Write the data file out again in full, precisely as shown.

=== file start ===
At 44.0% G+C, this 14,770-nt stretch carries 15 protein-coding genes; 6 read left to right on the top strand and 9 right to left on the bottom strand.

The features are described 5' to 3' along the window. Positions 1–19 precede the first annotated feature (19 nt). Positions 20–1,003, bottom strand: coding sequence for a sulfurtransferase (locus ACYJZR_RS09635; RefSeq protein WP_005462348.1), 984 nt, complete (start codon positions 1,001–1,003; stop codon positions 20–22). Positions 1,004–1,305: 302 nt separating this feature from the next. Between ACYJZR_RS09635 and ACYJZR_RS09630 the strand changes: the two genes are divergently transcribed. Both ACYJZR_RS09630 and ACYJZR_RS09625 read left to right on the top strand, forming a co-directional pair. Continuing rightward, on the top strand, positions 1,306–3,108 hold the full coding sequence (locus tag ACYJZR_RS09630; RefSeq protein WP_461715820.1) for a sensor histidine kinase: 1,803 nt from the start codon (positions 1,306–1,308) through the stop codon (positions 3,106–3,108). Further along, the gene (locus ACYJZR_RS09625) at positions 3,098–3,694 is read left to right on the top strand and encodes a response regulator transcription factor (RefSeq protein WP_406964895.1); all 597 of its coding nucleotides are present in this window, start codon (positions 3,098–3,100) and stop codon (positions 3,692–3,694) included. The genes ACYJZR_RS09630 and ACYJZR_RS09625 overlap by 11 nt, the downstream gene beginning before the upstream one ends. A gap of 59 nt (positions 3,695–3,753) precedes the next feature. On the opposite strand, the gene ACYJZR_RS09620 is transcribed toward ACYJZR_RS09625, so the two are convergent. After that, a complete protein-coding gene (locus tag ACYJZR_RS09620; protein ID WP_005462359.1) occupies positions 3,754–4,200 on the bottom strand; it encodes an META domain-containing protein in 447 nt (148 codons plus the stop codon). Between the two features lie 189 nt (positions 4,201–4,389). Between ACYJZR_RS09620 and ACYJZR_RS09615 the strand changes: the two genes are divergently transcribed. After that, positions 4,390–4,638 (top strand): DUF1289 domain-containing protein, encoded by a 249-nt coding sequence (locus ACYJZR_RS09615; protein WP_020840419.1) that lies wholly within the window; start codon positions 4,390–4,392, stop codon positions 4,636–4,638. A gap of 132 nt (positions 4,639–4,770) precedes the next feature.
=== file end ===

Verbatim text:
At 44.0% G+C, this 14,770-nt stretch carries 15 protein-coding genes; 6 read left to right on the top strand and 9 right to left on the bottom strand.

The features are described 5' to 3' along the window. Positions 1–19 precede the first annotated feature (19 nt). Positions 20–1,003, bottom strand: coding sequence for a sulfurtransferase (locus ACYJZR_RS09635; RefSeq protein WP_005462348.1), 984 nt, complete (start codon positions 1,001–1,003; stop codon positions 20–22). Positions 1,004–1,305: 302 nt separating this feature from the next. Between ACYJZR_RS09635 and ACYJZR_RS09630 the strand changes: the two genes are divergently transcribed. Both ACYJZR_RS09630 and ACYJZR_RS09625 read left to right on the top strand, forming a co-directional pair. Continuing rightward, on the top strand, positions 1,306–3,108 hold the full coding sequence (locus tag ACYJZR_RS09630; RefSeq protein WP_461715820.1) for a sensor histidine kinase: 1,803 nt from the start codon (positions 1,306–1,308) through the stop codon (positions 3,106–3,108). Further along, the gene (locus ACYJZR_RS09625) at positions 3,098–3,694 is read left to right on the top strand and encodes a response regulator transcription factor (RefSeq protein WP_406964895.1); all 597 of its coding nucleotides are present in this window, start codon (positions 3,098–3,100) and stop codon (positions 3,692–3,694) included. The genes ACYJZR_RS09630 and ACYJZR_RS09625 overlap by 11 nt, the downstream gene beginning before the upstream one ends. A gap of 59 nt (positions 3,695–3,753) precedes the next feature. On the opposite strand, the gene ACYJZR_RS09620 is transcribed toward ACYJZR_RS09625, so the two are convergent. After that, a complete protein-coding gene (locus tag ACYJZR_RS09620; protein ID WP_005462359.1) occupies positions 3,754–4,200 on the bottom strand; it encodes an META domain-containing protein in 447 nt (148 codons plus the stop codon). Between the two features lie 189 nt (positions 4,201–4,389). Between ACYJZR_RS09620 and ACYJZR_RS09615 the strand changes: the two genes are divergently transcribed. After that, positions 4,390–4,638 (top strand): DUF1289 domain-containing protein, encoded by a 249-nt coding sequence (locus ACYJZR_RS09615; protein WP_020840419.1) that lies wholly within the window; start codon positions 4,390–4,392, stop codon positions 4,636–4,638. A gap of 132 nt (positions 4,639–4,770) precedes the next feature.